Fresh from the long weekend we welcome Ms Lauretta Zikalala to our podiatry practice. Lauretta is our new receptionist and will be the voice of the practice from today. Back at the practice today, (not exactly fresh!) after a tiring but stimulating weekend at the Diabetic Foot Working Group (DFWG) Congress. Armed with some new knowledge and revision of existing, Tshidi and I feel that we have more to offer our patients with diabetes.
We know that Podiatry and diabetes is not just about managing the serious complications such as foot ulcers. The key issue is the prevention of this complication and research shows that multidisciplinary interventions can reduce both ulcers and amputations. There is a major challenge in South African health care to educate everybody involved in diabetes about the need for proper foot health care.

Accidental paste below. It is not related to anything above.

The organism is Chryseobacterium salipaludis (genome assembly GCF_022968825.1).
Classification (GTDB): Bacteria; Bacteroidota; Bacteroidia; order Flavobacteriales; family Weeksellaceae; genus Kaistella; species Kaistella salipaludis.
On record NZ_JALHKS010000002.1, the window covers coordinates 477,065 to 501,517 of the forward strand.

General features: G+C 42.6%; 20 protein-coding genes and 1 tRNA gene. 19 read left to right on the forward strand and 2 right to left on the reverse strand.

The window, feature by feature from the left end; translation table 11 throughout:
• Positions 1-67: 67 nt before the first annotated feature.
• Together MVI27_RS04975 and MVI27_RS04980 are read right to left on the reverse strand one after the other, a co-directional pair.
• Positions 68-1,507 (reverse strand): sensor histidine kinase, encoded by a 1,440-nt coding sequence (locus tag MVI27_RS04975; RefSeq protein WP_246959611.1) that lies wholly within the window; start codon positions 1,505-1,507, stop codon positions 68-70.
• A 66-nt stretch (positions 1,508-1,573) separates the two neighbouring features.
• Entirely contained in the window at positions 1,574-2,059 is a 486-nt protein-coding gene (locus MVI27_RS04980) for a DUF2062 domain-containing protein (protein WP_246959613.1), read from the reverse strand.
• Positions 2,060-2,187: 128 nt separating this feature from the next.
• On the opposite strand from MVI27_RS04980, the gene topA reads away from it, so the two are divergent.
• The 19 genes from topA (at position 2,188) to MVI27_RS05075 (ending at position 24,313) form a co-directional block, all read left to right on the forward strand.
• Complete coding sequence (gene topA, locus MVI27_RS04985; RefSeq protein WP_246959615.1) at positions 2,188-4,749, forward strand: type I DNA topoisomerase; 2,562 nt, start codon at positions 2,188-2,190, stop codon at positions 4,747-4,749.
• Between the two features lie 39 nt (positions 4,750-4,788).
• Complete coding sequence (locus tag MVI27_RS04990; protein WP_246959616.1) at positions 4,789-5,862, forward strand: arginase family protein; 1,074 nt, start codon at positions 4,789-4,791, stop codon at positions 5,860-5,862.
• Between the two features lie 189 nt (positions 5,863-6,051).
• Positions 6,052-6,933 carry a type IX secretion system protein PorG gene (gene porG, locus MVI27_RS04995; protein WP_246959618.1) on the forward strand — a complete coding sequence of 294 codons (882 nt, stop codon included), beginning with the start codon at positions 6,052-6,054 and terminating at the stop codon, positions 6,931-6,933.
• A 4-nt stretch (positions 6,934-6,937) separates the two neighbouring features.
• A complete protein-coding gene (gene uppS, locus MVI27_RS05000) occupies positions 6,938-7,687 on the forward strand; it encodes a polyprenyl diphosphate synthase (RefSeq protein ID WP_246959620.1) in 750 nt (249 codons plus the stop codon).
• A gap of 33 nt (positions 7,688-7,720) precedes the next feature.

Just to get patients and professionals to look at feet could prevent many complications. So many patients do not feel pain and are therefore misled into thinking that there is nothing wrong with their feet. Meanwhile they develop blisters from footwear, ulcers from objects like drawing pins, stones and other foreign bodies and burns and scalds from heaters or hot water. It is clear that we will have to develop innovative and cost effective interventions to reduce the numbers of amputations and to improve foot health awareness in South Africa.
For any health professionals reading this; do you know what an angiosome is? I’ll publish some references tomorrow. (I think you will be amazed). For the lay person, angiosomes allow vascular specialists and podiatrists, in the context of patient examination, to accurately assess the quality of blood flow to every part of the lower limbs and feet. This enables really accurate identification of those areas at risk due to inadequate blood supply. Most of us are familiar with the dermatomes which map out the nerve supply, but angisomes are something new. (Well they are to me!).